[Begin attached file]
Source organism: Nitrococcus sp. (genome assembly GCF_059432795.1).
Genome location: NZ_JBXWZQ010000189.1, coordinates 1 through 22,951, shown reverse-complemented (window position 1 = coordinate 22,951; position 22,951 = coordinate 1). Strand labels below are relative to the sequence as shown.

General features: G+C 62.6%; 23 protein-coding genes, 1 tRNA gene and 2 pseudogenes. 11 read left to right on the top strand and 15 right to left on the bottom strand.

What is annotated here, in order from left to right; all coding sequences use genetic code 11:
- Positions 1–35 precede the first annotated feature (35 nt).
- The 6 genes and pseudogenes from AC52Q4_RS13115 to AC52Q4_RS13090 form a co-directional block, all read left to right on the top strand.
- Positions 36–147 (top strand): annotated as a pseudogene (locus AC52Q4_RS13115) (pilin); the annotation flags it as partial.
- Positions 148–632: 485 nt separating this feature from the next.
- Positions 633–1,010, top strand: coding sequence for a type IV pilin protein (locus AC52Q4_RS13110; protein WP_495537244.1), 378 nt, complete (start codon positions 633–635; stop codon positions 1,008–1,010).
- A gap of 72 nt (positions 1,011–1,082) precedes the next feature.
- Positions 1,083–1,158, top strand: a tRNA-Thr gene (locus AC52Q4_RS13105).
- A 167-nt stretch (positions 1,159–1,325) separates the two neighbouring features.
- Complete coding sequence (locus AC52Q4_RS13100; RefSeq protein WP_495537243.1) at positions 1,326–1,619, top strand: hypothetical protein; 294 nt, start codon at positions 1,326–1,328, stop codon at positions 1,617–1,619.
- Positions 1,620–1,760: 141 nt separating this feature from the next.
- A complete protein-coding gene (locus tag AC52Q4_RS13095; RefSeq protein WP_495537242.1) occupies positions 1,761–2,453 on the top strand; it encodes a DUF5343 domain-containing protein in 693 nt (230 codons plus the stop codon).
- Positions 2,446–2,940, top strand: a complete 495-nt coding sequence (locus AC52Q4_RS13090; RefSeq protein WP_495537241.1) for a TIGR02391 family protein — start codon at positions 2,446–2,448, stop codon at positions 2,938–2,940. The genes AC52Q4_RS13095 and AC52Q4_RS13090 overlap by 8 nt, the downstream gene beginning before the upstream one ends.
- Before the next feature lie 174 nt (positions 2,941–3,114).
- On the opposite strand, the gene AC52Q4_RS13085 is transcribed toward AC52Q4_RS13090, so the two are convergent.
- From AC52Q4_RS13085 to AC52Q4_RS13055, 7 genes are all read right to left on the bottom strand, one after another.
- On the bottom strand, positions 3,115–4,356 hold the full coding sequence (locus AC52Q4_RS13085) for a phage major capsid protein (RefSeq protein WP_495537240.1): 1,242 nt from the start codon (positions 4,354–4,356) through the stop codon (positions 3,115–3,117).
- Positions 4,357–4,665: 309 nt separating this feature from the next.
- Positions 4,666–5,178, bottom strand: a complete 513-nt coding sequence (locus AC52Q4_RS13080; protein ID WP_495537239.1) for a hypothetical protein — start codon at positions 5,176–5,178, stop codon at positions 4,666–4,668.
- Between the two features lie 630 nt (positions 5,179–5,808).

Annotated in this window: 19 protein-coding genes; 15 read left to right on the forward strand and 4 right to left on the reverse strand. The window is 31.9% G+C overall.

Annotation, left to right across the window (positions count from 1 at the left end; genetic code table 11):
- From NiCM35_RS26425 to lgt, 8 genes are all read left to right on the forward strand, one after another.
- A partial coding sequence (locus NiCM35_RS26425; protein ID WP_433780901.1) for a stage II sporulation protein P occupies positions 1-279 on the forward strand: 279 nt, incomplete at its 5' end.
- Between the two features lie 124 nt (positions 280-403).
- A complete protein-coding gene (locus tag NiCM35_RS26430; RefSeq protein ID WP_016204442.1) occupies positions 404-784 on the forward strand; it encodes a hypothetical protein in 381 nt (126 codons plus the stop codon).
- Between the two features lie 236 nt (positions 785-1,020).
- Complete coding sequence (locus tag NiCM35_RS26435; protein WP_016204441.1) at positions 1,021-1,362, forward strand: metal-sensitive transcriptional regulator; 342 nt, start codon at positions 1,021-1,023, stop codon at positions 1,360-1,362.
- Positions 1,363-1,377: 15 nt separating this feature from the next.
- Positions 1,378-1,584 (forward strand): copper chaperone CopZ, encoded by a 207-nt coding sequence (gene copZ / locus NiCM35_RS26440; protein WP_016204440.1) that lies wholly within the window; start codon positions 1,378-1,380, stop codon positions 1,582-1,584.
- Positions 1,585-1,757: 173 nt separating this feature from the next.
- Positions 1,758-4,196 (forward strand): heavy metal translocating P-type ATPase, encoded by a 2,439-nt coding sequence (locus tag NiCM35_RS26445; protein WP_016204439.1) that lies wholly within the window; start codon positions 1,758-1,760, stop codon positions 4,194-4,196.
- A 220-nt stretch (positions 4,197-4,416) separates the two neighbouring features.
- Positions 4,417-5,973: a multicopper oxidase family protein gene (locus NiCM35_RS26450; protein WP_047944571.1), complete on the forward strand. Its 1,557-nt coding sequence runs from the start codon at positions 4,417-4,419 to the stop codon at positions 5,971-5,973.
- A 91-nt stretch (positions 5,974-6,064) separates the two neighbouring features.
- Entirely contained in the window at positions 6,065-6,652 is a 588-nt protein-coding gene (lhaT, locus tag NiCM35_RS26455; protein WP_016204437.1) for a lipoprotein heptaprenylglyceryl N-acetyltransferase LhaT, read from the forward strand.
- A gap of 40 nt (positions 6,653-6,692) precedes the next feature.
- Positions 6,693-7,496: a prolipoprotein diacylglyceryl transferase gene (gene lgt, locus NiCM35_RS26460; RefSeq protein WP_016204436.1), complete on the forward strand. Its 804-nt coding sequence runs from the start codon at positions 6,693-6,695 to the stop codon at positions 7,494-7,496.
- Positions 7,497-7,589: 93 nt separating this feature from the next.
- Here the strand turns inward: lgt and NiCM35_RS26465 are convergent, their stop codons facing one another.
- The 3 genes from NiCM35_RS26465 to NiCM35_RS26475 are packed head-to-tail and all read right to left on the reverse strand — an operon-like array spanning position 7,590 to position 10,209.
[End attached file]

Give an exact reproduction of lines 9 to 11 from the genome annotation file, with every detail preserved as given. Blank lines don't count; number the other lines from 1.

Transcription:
- Positions 633–1,010, top strand: coding sequence for a type IV pilin protein (locus AC52Q4_RS13110; protein WP_495537244.1), 378 nt, complete (start codon positions 633–635; stop codon positions 1,008–1,010).
- A gap of 72 nt (positions 1,011–1,082) precedes the next feature.
- Positions 1,083–1,158, top strand: a tRNA-Thr gene (locus AC52Q4_RS13105).